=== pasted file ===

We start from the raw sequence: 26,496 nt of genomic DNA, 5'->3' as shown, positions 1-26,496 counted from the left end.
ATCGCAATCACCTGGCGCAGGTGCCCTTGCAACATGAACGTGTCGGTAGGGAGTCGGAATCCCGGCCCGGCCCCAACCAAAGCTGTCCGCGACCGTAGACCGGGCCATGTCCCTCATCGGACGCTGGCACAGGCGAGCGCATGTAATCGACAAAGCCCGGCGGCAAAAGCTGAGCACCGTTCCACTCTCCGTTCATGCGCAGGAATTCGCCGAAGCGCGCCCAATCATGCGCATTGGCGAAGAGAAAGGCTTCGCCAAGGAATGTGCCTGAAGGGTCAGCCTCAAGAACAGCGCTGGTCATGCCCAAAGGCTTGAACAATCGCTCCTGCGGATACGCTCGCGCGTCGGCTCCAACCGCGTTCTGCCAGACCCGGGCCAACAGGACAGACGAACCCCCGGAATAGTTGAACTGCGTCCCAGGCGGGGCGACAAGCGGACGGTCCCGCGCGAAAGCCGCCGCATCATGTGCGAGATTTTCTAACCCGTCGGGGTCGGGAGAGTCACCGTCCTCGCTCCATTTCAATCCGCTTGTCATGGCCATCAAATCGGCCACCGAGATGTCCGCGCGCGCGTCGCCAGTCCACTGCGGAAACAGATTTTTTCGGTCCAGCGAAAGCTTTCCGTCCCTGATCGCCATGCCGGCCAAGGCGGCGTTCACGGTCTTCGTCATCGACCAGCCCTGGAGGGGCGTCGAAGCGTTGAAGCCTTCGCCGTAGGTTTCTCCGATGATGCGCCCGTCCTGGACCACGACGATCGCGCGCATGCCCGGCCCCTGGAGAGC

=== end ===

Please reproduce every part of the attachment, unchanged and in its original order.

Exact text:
We start from the raw sequence: 26,496 nt of genomic DNA, 5'->3' as shown, positions 1-26,496 counted from the left end.
ATCGCAATCACCTGGCGCAGGTGCCCTTGCAACATGAACGTGTCGGTAGGGAGTCGGAATCCCGGCCCGGCCCCAACCAAAGCTGTCCGCGACCGTAGACCGGGCCATGTCCCTCATCGGACGCTGGCACAGGCGAGCGCATGTAATCGACAAAGCCCGGCGGCAAAAGCTGAGCACCGTTCCACTCTCCGTTCATGCGCAGGAATTCGCCGAAGCGCGCCCAATCATGCGCATTGGCGAAGAGAAAGGCTTCGCCAAGGAATGTGCCTGAAGGGTCAGCCTCAAGAACAGCGCTGGTCATGCCCAAAGGCTTGAACAATCGCTCCTGCGGATACGCTCGCGCGTCGGCTCCAACCGCGTTCTGCCAGACCCGGGCCAACAGGACAGACGAACCCCCGGAATAGTTGAACTGCGTCCCAGGCGGGGCGACAAGCGGACGGTCCCGCGCGAAAGCCGCCGCATCATGTGCGAGATTTTCTAACCCGTCGGGGTCGGGAGAGTCACCGTCCTCGCTCCATTTCAATCCGCTTGTCATGGCCATCAAATCGGCCACCGAGATGTCCGCGCGCGCGTCGCCAGTCCACTGCGGAAACAGATTTTTTCGGTCCAGCGAAAGCTTTCCGTCCCTGATCGCCATGCCGGCCAAGGCGGCGTTCACGGTCTTCGTCATCGACCAGCCCTGGAGGGGCGTCGAAGCGTTGAAGCCTTCGCCGTAGGTTTCTCCGATGATGCGCCCGTCCTGGACCACGACGATCGCGCGCATGCCCGGCCCCTGGAGAGC